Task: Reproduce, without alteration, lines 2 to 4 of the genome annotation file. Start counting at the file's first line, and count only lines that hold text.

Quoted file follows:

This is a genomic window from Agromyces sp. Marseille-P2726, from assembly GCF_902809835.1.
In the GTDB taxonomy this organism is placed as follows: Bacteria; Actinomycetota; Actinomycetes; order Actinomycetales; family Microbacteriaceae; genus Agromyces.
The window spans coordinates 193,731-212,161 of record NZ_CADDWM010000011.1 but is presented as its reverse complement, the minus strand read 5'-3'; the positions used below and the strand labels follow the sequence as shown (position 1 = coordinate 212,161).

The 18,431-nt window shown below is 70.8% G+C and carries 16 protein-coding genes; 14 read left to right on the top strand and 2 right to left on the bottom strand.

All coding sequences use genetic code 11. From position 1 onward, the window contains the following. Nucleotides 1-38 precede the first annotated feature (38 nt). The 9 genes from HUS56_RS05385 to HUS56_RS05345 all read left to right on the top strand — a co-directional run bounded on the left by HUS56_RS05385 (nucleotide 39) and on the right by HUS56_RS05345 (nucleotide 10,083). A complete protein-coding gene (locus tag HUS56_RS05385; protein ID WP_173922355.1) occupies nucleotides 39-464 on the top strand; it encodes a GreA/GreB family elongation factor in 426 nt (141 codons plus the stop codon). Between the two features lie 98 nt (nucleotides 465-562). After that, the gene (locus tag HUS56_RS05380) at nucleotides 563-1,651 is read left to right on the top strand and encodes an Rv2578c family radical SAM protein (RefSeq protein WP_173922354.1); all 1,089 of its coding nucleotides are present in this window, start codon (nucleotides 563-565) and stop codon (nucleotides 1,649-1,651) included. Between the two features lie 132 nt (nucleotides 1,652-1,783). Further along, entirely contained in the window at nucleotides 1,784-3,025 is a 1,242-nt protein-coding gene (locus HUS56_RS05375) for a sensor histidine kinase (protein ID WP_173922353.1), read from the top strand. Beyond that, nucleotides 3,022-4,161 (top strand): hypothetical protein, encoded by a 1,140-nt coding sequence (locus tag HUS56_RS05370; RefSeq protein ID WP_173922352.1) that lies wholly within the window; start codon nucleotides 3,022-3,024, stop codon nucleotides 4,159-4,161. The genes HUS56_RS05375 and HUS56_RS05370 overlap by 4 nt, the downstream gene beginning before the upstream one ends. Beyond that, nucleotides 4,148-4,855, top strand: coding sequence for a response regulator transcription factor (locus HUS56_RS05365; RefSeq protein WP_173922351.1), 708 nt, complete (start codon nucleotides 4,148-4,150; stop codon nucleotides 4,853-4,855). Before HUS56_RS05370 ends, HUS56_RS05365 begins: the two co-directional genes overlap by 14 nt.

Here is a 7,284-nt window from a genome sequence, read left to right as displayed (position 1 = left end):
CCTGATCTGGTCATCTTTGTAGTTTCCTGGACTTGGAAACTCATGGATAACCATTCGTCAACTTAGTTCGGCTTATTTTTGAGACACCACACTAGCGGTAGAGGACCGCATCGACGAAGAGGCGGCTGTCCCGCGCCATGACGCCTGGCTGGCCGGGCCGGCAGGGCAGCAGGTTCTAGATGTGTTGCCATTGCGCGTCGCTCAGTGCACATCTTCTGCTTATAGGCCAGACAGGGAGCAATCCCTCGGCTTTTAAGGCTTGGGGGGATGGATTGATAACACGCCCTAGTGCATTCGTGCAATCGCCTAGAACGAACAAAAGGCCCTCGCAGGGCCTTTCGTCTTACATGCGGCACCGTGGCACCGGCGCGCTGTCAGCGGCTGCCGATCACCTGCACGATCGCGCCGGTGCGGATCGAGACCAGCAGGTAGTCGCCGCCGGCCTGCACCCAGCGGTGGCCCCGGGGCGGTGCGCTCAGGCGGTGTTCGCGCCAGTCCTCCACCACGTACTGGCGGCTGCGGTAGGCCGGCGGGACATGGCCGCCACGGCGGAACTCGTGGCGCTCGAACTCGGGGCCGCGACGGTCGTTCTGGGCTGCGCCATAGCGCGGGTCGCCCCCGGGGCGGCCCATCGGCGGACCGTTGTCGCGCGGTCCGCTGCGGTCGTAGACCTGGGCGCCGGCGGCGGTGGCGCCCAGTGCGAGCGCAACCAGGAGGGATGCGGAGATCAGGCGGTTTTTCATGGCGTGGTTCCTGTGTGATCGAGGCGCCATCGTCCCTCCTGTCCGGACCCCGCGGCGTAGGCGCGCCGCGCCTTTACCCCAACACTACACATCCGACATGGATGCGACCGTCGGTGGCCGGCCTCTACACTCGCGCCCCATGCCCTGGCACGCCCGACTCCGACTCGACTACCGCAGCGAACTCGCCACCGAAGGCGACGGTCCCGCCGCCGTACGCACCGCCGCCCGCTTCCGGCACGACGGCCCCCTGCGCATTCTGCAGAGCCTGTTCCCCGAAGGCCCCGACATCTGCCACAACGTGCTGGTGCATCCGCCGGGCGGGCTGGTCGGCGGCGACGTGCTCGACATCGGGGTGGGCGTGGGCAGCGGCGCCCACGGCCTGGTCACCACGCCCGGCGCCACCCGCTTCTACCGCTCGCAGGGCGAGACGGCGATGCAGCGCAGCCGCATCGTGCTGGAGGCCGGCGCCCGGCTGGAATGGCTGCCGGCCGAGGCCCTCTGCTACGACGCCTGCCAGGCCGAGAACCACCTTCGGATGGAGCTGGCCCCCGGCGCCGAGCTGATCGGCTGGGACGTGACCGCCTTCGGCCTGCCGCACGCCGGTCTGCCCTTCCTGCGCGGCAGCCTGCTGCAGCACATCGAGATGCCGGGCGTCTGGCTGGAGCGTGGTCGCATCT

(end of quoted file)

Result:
In the GTDB taxonomy this organism is placed as follows: Bacteria; Actinomycetota; Actinomycetes; order Actinomycetales; family Microbacteriaceae; genus Agromyces.
The window spans coordinates 193,731-212,161 of record NZ_CADDWM010000011.1 but is presented as its reverse complement, the minus strand read 5'-3'; the positions used below and the strand labels follow the sequence as shown (position 1 = coordinate 212,161).

The 18,431-nt window shown below is 70.8% G+C and carries 16 protein-coding genes; 14 read left to right on the top strand and 2 right to left on the bottom strand.